Olaudah Equiano and the Middle Passage Research Paper

Olaudah Equiano and the Middle Passage
A biography of Oladuah Equiano and why his life and experiences are a good way to relate to the middle passage and slavery.
# 6069 | 2,640 words | 5 sources | APA | 2002 | US
Published on Feb 09, 2003 in History (African) , History (U.S. Before 1865) , African-American Studies (Slavery)


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Description:

This paper gives a complete biography of Equiano and his journey to slavery. The paper explains in great detail who he was captured, the methods used, his shipment to the West, the manner in which he was bought, sold and abused. This bio then relates to the Middle Passage and why it is an important account in studying comparative slavery.

From the Paper:

"Olaudah Equiano was born in 1745 in the village of Essaka, which today is known as Isseke, Nigeria. He lived in this farming village until 1756 when he was kidnapped by the Aro people who sold him to various masters within Africa. Equiano was slowly moved through Africa until he reached its? coast later that year to board a slave ship headed to the Americas. Upon boarding the American slave ship, Equiano first experiences the cruelty of the slave world while traveling the Middle Passage. Equiano recalls that slavery was a part of the Ibo world. However, unlike the European exploitation of Africans, African slaves were acquired as prisoners or perpetrators of heinous crimes. Equiano's enslavement did not follow these unwritten rules. He nevertheless recalls his African masters as like second families to him. Many spoke the same language and had similar customs. As he was passed from master to master, gradually differences in language and culture began to impress upon him."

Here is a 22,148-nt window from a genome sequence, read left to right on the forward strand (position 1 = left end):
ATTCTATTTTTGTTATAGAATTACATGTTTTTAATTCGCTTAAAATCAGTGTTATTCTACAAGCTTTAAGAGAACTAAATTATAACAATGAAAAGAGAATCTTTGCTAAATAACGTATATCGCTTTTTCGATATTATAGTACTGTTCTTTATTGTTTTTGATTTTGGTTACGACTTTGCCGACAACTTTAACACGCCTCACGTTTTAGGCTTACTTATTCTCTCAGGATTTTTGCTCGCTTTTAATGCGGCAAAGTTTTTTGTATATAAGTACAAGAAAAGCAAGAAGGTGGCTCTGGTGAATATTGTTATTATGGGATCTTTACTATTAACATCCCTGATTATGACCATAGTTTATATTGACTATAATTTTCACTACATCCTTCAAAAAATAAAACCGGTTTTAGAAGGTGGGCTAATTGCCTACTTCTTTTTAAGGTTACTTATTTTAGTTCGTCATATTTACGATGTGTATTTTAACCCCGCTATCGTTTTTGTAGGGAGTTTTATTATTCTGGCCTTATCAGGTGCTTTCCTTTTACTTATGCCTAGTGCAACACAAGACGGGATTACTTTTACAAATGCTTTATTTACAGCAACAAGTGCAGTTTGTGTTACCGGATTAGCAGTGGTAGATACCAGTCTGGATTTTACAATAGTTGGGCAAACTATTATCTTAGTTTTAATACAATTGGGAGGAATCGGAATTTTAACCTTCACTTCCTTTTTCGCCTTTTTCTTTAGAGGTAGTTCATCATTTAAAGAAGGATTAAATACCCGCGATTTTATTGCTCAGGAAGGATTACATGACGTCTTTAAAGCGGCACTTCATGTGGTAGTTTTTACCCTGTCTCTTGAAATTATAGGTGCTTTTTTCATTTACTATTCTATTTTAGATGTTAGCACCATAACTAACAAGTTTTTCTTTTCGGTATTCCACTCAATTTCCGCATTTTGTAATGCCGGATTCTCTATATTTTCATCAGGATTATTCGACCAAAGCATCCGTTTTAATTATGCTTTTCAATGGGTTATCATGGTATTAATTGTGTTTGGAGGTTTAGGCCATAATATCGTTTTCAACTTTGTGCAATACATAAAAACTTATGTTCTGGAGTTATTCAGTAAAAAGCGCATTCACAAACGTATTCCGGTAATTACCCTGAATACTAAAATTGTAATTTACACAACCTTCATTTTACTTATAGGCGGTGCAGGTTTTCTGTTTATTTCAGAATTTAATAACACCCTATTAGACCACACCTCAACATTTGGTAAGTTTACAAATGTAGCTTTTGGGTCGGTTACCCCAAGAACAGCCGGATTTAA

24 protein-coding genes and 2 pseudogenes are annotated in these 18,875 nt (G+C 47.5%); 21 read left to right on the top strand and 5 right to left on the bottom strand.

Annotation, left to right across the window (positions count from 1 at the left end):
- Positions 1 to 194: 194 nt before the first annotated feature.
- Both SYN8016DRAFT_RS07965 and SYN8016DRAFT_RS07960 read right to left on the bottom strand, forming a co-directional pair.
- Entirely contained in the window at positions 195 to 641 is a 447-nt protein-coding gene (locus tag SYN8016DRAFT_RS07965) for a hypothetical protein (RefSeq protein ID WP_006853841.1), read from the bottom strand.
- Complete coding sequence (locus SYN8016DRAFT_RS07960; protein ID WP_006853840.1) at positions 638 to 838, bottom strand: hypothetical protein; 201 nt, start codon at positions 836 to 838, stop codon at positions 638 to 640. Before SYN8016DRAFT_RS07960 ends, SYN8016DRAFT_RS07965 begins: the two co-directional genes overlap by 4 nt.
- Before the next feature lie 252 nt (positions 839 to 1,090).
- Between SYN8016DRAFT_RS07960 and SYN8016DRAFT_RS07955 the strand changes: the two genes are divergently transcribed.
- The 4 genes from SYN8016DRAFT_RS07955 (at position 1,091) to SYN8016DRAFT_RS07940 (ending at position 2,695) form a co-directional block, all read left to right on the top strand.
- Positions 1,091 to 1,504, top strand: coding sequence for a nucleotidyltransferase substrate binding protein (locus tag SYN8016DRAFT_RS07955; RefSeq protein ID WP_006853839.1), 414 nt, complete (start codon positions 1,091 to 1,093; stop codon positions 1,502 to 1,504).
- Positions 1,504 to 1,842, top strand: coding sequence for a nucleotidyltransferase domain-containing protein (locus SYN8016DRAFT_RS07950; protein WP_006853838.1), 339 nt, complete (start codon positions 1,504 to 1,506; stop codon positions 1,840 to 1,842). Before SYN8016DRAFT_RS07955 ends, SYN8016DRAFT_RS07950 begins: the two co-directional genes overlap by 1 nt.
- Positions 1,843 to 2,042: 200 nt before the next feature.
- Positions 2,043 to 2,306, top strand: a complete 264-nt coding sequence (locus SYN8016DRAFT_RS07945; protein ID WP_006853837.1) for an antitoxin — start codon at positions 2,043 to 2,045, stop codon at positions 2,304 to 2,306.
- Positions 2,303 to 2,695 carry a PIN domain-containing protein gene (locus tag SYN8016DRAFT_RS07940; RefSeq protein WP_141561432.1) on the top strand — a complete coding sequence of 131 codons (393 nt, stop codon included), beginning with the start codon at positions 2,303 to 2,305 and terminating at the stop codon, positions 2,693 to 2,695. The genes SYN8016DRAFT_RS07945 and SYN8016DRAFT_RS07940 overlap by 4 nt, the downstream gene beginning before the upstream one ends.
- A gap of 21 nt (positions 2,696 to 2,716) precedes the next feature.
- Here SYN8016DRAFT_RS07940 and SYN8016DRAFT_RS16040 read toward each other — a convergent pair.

Cite this Research Paper:

APA Format

Olaudah Equiano and the Middle Passage (2003, February 09) Retrieved July 27, 2021, from https://www.academon.com/research-paper/olaudah-equiano-and-the-middle-passage-6069/

MLA Format

"Olaudah Equiano and the Middle Passage" 09 February 2003. Web. 27 July. 2021. <https://www.academon.com/research-paper/olaudah-equiano-and-the-middle-passage-6069/>

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